Fang (Acta Sci. Nat. Univ. Szechuan. 1960(3) : 77-125. 1962) published a revision of the Hippocastanaceae in China, including 12 new species, for which six of the names were not validly published, either because no Latin description was provided, no type was indicated, or more than one type was indicated. Fang later (in FRPS) identified three of these entities as species of Araliaceae: "Aesculus chingsiensis" as Acanthopanax evodiifolius Franchet, "Aesculus chinpingensis" as Brassaiopsis glomerulata (Blume) Regel, and "Aesculus kwangsiensis" as Schefflera octophylla (Loureiro) Harms.
The leaves, flowers, and large seeds contain the poisonous compound aesculin.
ID Features: Smallest of the tree-forming Aesculus. Typical palmately compound leaves of Aesculus. Fruit flattened, smooth. Large, non-resinous terminal buds.
Flowers: Blooms in May to early June. Panicles 3" to 6" long, of 1" to 1.5" long, red flowersat end of branchlets . Petals remain closed . Flowers attract hummingbirds. • Bloom Period: April, May. • Flower Color: red
Foliage: Summer foliage: Opposite, palmately-compound leaves, with 5 leaflets , each 2" to 5" in. length . Lush, dark green color. • Fall foliage: Loses leaves early (late September). No appreciable fall color.
Growth Rate: Moderate. • Size: 12-15' tall.
Landscape Uses: Uncommon; adds variety to the landscape. Specimen or accent for its flowers and habit. In a border or for massing. • Liabilities: May be difficult to find in the trade. Leaf blotch . • Care: Follow a regular watering schedule during the first growing season to establish a deep, extensive root system . Watering can be reduced after establishment. Feed with a general purpose fertilizer before new growth begins in spring .
Typically found at an altitude of 0 to 1,135 meters (0 to 3,724 feet).
Culture: Space 8-10' apart.
Soil: Likes moist, well-drained, organic , acidic soil. • Minimum pH: 6.1 • Maximum pH: 7.5
Sunlight: Sun Exposure: Sun to Partial Shade.
Moisture: Water Requirements: Keep surface of soil moist, but not soggy.
- Whittaker & Margulis,1978
- Haeckel, 1866
- Cavalier-Smith, 1981
- Sinnott, 1935 ex Cavalier-Smith, 1998
- Vascular Plants
- Kenrick & Crane, 1997
- Brongniart, 1843
- Subclass: Rosidae () - Takhtajan, 1967
- Class: Spermatopsida () - Brongniart, 1843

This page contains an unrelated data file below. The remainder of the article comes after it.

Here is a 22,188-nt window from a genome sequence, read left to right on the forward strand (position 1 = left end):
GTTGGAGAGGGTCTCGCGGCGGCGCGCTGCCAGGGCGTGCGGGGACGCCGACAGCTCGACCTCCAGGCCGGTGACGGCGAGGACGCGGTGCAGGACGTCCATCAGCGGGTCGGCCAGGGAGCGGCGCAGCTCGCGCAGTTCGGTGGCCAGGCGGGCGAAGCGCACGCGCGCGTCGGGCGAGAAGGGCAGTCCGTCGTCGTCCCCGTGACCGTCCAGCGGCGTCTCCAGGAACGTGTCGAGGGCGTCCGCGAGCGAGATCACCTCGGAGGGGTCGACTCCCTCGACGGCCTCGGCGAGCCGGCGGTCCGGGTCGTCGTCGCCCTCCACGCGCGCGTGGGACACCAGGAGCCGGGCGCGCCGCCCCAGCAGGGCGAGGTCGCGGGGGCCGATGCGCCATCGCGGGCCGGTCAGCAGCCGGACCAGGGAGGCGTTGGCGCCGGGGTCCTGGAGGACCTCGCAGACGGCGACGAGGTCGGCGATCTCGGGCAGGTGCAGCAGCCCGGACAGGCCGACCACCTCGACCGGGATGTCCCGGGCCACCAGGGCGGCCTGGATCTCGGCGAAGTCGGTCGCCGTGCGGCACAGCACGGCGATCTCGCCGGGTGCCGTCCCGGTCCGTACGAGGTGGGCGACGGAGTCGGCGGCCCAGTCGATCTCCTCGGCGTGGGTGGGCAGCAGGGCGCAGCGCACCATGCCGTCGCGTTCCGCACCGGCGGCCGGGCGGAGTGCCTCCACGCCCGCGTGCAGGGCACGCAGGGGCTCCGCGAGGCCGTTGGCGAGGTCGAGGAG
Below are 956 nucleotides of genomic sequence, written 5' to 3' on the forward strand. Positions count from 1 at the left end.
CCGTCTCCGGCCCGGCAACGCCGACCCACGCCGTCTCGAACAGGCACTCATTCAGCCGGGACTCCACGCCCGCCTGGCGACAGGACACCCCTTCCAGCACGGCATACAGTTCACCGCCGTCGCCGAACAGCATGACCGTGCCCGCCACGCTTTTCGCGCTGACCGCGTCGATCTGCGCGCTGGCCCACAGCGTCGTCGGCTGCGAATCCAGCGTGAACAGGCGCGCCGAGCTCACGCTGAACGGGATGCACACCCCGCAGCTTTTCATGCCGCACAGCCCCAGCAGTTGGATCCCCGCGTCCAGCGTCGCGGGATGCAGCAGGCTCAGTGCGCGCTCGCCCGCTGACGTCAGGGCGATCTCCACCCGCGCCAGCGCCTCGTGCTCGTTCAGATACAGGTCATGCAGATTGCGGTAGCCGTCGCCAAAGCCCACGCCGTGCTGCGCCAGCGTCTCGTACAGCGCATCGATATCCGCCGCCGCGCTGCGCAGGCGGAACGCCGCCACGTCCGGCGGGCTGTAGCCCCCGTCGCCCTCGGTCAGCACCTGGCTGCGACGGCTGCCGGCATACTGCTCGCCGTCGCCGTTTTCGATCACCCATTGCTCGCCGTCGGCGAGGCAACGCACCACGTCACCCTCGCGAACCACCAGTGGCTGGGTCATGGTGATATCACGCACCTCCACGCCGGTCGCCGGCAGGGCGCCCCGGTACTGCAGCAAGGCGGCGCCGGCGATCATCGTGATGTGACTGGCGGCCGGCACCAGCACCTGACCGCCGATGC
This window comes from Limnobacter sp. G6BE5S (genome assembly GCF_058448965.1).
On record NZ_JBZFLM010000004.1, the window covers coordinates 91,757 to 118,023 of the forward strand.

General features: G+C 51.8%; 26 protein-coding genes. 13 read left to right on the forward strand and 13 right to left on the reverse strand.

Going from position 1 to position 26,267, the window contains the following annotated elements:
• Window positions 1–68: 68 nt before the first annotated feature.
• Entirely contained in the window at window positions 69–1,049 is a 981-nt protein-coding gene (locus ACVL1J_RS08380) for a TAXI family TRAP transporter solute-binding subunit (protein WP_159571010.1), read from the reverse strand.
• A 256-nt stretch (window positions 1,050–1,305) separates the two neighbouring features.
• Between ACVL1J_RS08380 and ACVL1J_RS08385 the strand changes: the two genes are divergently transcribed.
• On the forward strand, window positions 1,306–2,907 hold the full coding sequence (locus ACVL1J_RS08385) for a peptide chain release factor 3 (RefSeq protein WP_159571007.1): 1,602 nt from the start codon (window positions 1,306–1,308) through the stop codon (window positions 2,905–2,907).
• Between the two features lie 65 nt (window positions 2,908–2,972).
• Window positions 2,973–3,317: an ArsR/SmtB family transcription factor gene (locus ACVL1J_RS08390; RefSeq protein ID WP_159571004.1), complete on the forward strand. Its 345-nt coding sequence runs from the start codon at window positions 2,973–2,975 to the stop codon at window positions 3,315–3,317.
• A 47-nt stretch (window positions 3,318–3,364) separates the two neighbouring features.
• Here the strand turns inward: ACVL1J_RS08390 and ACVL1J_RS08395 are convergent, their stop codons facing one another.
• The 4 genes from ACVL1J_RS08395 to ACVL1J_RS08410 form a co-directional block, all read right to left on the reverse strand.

- Infraphylum: Radiatopses () - Kenrick & Crane, 1997
- Subphylum: Euphyllophytina ()
- Phylum: Tracheophyta () - Sinnott, 1935 ex Cavalier-Smith, 1998 - Vascular Plants
- Subkingdom: Viridaeplantae () - Cavalier-Smith, 1981
- Kingdom: Plantae () - Haeckel, 1866 - Plants
Aesculus discolor flavescens Sard. • Pavia Pavia
Publishing author : L. Publication : Sp. Pl. 1: 344 1753 [1 May 1753]
Members of the genus Aesculus
ZipcodeZoo has pages for 44 species, subspecies, varieties, forms, and cultivars in this genus:
A. arnoldiana (Arnold's Chestnut) · A. bushii (Bush's Chestnut) · A. californica (California Buckeye) · A. carnea (Red Horse-Chestnut) · A. chinensis (Chinese Horsechestnut) · A. flava (Yellow Buckeye) · A. glabra (Buckeye) · A. glabra forma pallida (Buckeye) · A. glabra var. arguta (Texas Buckeye) · A. glabra var. glabra (Ohio Buckeye) · A. glabra 'April Wine' (Buckeye) · A. glabra 'Fall Red' (Ohio Buckeye) · A. glabra 'Klein's Weeping' (Ohio Buckeye) · A. hippocastanum (Common Horse Chestnut) · A. hippocastanum 'Baumannii' (Baumanns Horse Chestnut) · A. hippocastanum 'Laciniata' (Conker Tree) · A. hybrida (Hybrid Chestnut) · A. indica (Indian Horse Chesnut) · A. marylandica (Maryland Chestnut) · A. mutabilis (Chestnut) · A. neglecta (Chestnut) · A. parviflora (Bottlebrush Buckeye) · A. parviflora f. serotina (Bottlebrush Buckeye) · A. parviflora var. serotina (Bottlebrush Buckeye) · A. parviflora var. serotina 'Rogers' (Bottlebrush Buckeye) · A. pavia (Firecracker Plant) · A. pavia L. var. flavescens (Sarg.) Correll (Red Buckeye) · A. pavia var. flavescens (Yellow Buckeye) · A. pavia var. pavia (Red Buckeye) · A. sylvatica (Oainted Buckeye) · A. turbinata (Japanese Horse Chestnut) · A. worlitzensis (Dupont's Chestnut) · A. × arnoldiana (Arnold's Chestnut) · A. x carnea (Red Horse Chestnut) · A. x carnea 'Briotii' (Bottlebrush Buckeye) · A. x carnea 'Fort Mcnair' (Bottlebrush Buckeye) · A. x carnea 'O'Neill Red' (Ellamae Lily of The Nile) · A. x carnea 'O'neill's Red' (Bottlebrush Buckeye) · A. x carnea 'Plantierensis' (Bottlebrush Buckeye) · A. x carnea 'Rosea' (Bottlebrush Buckeye) · A. x mutabilis 'Induta' (Chestnut) · A. x neglecta 'Erythroblastos' (Yellow Horsechestnut) · A. x worlitzensis (Worlitz's Chestnut) · A. 'Autumn Splendor' (Ohio Buckeye)
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- inatura - Erlebnis Naturschau Dornbirn, inatura - Erlebnis Naturschau Dornbirn
- Biodiversity Heritage Library NamebankID: 2652240
- Catalogue of Life Accepted Name Code: ITS-28723
- Global Biodiversity Information Facility Taxonkey: 1920621
- Globally Unique Identifier: urn:lsid:ipni.org:names:781619-1
- GRIN Nomen Number: 1635
- Integrated Taxonomic Information System (ITIS) Taxonomic Serial Number (TSN): 28723
- International Plant Names Index (IPNI) ID: 781619-1
- Natural Heritage Network Species Identifier: PDHPC01060
- U.S.D.A. Plant Symbol: AEPAP
- Zipcode Zoo Species Identifier: 19122
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- Mean = 107.730 meters (353.445 feet), Standard Deviation = 138.290 based on 992 observations. Altitude information for each observation from British Oceanographic Data Centre. [back]